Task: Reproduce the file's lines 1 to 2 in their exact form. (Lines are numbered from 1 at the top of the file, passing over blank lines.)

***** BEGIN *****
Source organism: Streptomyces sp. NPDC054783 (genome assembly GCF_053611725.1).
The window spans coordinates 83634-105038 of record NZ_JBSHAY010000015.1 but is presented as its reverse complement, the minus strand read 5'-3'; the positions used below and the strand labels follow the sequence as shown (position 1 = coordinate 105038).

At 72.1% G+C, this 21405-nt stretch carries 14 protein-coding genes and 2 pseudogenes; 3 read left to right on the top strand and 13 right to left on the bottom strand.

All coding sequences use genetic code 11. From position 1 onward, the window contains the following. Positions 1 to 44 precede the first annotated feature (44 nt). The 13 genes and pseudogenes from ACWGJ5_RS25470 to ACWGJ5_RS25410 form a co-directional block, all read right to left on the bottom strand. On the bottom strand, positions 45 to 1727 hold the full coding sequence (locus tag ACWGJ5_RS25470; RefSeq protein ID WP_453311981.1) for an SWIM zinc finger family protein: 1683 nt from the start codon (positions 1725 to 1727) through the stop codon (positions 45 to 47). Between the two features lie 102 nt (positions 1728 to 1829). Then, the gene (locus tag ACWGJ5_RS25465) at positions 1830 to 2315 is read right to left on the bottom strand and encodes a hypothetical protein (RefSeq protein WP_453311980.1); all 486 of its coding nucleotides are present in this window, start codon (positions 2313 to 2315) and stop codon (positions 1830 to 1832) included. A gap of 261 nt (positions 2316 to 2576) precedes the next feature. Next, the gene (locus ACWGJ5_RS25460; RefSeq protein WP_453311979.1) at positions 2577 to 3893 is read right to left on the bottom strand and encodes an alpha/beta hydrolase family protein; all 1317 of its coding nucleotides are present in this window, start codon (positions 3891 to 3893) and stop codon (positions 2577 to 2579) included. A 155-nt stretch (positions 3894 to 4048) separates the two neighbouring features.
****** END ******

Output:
Source organism: Streptomyces sp. NPDC054783 (genome assembly GCF_053611725.1).
The window spans coordinates 83634-105038 of record NZ_JBSHAY010000015.1 but is presented as its reverse complement, the minus strand read 5'-3'; the positions used below and the strand labels follow the sequence as shown (position 1 = coordinate 105038).